New research suggests that in moderate doses, coffee could actually be the healthy drink you really need.
Championing the perks of coffee
We love our coffee here in the UAE. Recent reports claim that both Emiratis and expatriates drink the equivalent of 3.5 kilograms of coffee each a year - double the intake of people in any other GCC country. And we're not likely to give it up any time soon, either. According to the German coffee machine makers Severin, coffee consumption in the Emirates is set to grow by 80 per cent up to 2014.
So it'll come as welcome news to many that coffee - often seen as a major villain among insomnia and anxiety case studies - is actually proving its worth as something of a health drink.
A recent study by the cardiovascular epidemiological unit at the Beth Israel Deaconess Medical Centre in the US suggests that a moderate coffee-drinking habit could actually protect your heart. The research found that people who drank four European servings, or two lots of eight-ounce (225 grams) American servings of coffee a day, had an 11 per cent lower risk of heart failure when compared to those who drank no coffee at all.
"Our results did show a possible benefit," explains the lead study author Elizabeth Mostofsky. "But like so many other things we consume, it really depends on how much coffee you drink."
Indeed, the latest findings show that while a moderate amount of coffee a day may be good for your heart, anything beyond that starts to have less protective power, and by the fifth cup and beyond the caffeine levels start to become harmful.
A recent survey by Nescafé Arabia revealed that in the Middle East, just over 50 per cent of respondents enjoy three to four cups of coffee per day.
Researchers believe the magic formula lies in the effect that moderate amounts of coffee have upon a person's risk of diabetes - a key contributor to heart problems. And while small amounts of caffeine can cause a spike in blood pressure, there's a school of thought that says moderate coffee drinkers develop a healthy tolerance to this and instead consume just enough to protect their heart.
"Caffeine helps to constrict blood vessels, so it can be useful in people with migraines and people with rhinitis or allergies," suggests Dr Heather Eade, a naturopathic medicine practitioner at the EHL Dubai Mall Medical Centre. "The bitter qualities of coffee can help stimulate production of bile and digestive enzymes, so it can help stimulate digestion."
Although this latest study is a wide-ranging one - made up of a collection of data from four surveys carried out in Sweden and one in Finland that looked into the link between coffee consumption and heart failure among 140,220 subjects - there are some gaps in the evidence.
For starters, it doesn't indicate what strengths of coffee are better, nor does it compare caffeinated against the non-caffeinated form. It's not an ideal drink for everyone, either. "Some people have sensitivity to caffeine, which means they have no tolerable limit," says Dr Eade. "In excessive amounts, caffeine can interfere with sleep, cause headaches and contribute to high blood pressure. It can even cause heart palpitations and anxiety."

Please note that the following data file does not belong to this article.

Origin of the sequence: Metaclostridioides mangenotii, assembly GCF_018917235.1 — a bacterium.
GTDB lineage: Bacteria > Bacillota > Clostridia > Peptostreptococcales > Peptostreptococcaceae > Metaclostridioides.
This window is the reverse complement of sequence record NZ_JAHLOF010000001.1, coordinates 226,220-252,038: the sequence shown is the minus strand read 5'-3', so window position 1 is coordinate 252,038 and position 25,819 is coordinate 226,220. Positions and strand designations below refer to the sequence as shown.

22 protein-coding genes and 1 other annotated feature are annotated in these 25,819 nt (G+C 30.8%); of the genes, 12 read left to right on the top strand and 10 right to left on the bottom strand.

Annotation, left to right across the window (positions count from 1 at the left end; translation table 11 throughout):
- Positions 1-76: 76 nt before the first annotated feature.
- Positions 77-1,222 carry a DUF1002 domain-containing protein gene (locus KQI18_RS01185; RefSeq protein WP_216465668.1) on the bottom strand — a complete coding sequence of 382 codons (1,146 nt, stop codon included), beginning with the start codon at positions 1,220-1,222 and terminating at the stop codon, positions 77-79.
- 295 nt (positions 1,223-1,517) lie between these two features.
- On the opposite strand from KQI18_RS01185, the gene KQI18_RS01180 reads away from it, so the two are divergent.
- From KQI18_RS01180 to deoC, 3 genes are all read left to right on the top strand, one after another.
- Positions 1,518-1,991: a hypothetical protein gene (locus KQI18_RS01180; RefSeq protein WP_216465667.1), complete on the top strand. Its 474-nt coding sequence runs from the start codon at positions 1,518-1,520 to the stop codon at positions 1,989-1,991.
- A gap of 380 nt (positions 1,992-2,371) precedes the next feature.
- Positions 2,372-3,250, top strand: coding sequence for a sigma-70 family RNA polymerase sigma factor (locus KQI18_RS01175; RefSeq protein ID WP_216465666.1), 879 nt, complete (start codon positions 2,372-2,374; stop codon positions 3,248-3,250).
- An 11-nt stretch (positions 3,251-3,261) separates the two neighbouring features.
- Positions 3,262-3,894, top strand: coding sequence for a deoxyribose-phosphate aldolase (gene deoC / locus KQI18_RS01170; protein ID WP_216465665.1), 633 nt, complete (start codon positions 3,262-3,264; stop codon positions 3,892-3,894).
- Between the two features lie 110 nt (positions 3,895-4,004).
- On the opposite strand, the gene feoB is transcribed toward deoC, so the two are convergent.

The tannins in coffee make it a diuretic, so excessive consumption can also contribute to dehydration. "People with chronic urinary tract infections, pain with urination, or a history of kidney stones should also be careful with caffeine consumption," adds Eade.
But in the same week that the news of a hearty health kick from coffee was being aired, a second study from the American Association for Cancer Research revealed links between coffee consumption and a lower risk of another disease. According to the reports from the Harvard Medical School in Boston, caffeine was observed to help block skin cancer tumour formation in laboratory tests. However, researchers were quick to warn that it was too early to make direct links between drinking more coffee and a lower risk of developing cancerous cells.
Karine Janho, a nutritionist with Nestlé Middle East, points out that research does now show how moderate coffee consumption can reduce the risk of strokes, especially for women. "It is also now increasingly being acknowledged that in moderation, coffee can be an important source of fluid in the diet," adds Janho. (Though the recommendation remains to drink eight glasses of pure water, daily). "Adding milk to your coffee can help meet your calcium needs too, especially if you don't like the taste of milk."
Benefits of a hot brew:
• Women drinkers are quicker thinkers Researchers from Bristol University in England found that drinking coffee during stressful times improves a woman’s speed of thought and decision-making process – but impairs the brainpower and memory of men.
• Strong coffee helps build muscle Caffeine has been found to improve the digestion of carbohydrates and the refuelling of muscles after exercise in research carried out by sports scientists at the Royal Melbourne Institute of Technology University in Australia. Athletes who drank strong coffee with their post-exercise meal replenished their muscles much quicker than those who didn’t drink the hot stuff.
• Caffeine combats cognitive decline Several studies conducted at the University of Kuopio in Finland and the Karolinska Institutet in Sweden showed that drinking three cups of coffee a day during middle age was linked to a lower risk of developing Alzheimer’s disease and dementia later in life.
• Wash away the risk of stones Drinking caffeinated coffee was found to lower the incidence of gallstones and gallbladder disease occurring in both men and women in two separate US studies published by the American Gastroenterological Association.